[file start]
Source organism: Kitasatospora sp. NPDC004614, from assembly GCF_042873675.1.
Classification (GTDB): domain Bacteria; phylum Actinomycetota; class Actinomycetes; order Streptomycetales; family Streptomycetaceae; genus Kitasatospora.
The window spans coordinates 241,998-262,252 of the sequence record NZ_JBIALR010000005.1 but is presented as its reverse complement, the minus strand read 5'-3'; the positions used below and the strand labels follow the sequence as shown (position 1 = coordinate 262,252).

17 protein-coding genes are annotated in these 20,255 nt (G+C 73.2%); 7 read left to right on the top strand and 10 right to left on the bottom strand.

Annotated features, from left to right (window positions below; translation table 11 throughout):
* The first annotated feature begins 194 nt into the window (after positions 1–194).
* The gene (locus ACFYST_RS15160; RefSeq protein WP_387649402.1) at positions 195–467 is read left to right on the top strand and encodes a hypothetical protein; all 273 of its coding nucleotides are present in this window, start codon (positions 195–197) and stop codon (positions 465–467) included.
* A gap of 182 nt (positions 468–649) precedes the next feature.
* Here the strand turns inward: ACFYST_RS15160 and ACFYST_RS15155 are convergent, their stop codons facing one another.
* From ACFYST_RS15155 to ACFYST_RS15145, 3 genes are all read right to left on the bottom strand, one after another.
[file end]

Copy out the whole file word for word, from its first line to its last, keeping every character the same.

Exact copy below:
Source organism: Kitasatospora sp. NPDC004614, from assembly GCF_042873675.1.
Classification (GTDB): domain Bacteria; phylum Actinomycetota; class Actinomycetes; order Streptomycetales; family Streptomycetaceae; genus Kitasatospora.
The window spans coordinates 241,998-262,252 of the sequence record NZ_JBIALR010000005.1 but is presented as its reverse complement, the minus strand read 5'-3'; the positions used below and the strand labels follow the sequence as shown (position 1 = coordinate 262,252).

17 protein-coding genes are annotated in these 20,255 nt (G+C 73.2%); 7 read left to right on the top strand and 10 right to left on the bottom strand.

Annotated features, from left to right (window positions below; translation table 11 throughout):
* The first annotated feature begins 194 nt into the window (after positions 1–194).
* The gene (locus ACFYST_RS15160; RefSeq protein WP_387649402.1) at positions 195–467 is read left to right on the top strand and encodes a hypothetical protein; all 273 of its coding nucleotides are present in this window, start codon (positions 195–197) and stop codon (positions 465–467) included.
* A gap of 182 nt (positions 468–649) precedes the next feature.
* Here the strand turns inward: ACFYST_RS15160 and ACFYST_RS15155 are convergent, their stop codons facing one another.
* From ACFYST_RS15155 to ACFYST_RS15145, 3 genes are all read right to left on the bottom strand, one after another.